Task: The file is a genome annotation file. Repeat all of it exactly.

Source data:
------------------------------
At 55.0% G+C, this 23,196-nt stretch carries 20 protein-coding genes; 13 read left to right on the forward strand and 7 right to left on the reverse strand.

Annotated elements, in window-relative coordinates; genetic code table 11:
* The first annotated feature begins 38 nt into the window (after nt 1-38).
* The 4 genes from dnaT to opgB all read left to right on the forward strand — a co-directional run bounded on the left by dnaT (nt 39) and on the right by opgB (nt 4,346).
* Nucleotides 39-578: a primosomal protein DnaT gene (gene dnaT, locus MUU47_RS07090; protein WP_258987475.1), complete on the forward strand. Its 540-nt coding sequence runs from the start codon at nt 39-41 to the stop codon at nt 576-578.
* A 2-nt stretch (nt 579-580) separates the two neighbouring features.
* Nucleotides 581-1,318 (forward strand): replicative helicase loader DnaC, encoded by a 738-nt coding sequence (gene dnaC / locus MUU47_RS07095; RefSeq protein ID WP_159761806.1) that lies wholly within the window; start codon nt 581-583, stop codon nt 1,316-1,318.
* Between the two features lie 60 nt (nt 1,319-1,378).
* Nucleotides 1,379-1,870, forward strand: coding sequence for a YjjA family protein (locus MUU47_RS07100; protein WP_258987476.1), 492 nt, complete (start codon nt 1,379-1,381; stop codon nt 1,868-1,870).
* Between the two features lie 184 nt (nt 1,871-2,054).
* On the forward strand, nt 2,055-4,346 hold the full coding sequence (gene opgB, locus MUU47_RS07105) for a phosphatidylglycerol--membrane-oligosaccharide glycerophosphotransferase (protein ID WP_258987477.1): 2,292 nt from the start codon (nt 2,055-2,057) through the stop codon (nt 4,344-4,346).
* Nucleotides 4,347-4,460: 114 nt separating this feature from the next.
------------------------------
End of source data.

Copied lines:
At 55.0% G+C, this 23,196-nt stretch carries 20 protein-coding genes; 13 read left to right on the forward strand and 7 right to left on the reverse strand.

Annotated elements, in window-relative coordinates; genetic code table 11:
* The first annotated feature begins 38 nt into the window (after nt 1-38).
* The 4 genes from dnaT to opgB all read left to right on the forward strand — a co-directional run bounded on the left by dnaT (nt 39) and on the right by opgB (nt 4,346).
* Nucleotides 39-578: a primosomal protein DnaT gene (gene dnaT, locus MUU47_RS07090; protein WP_258987475.1), complete on the forward strand. Its 540-nt coding sequence runs from the start codon at nt 39-41 to the stop codon at nt 576-578.
* A 2-nt stretch (nt 579-580) separates the two neighbouring features.
* Nucleotides 581-1,318 (forward strand): replicative helicase loader DnaC, encoded by a 738-nt coding sequence (gene dnaC / locus MUU47_RS07095; RefSeq protein ID WP_159761806.1) that lies wholly within the window; start codon nt 581-583, stop codon nt 1,316-1,318.
* Between the two features lie 60 nt (nt 1,319-1,378).
* Nucleotides 1,379-1,870, forward strand: coding sequence for a YjjA family protein (locus MUU47_RS07100; protein WP_258987476.1), 492 nt, complete (start codon nt 1,379-1,381; stop codon nt 1,868-1,870).
* Between the two features lie 184 nt (nt 1,871-2,054).
* On the forward strand, nt 2,055-4,346 hold the full coding sequence (gene opgB, locus MUU47_RS07105) for a phosphatidylglycerol--membrane-oligosaccharide glycerophosphotransferase (protein ID WP_258987477.1): 2,292 nt from the start codon (nt 2,055-2,057) through the stop codon (nt 4,344-4,346).
* Nucleotides 4,347-4,460: 114 nt separating this feature from the next.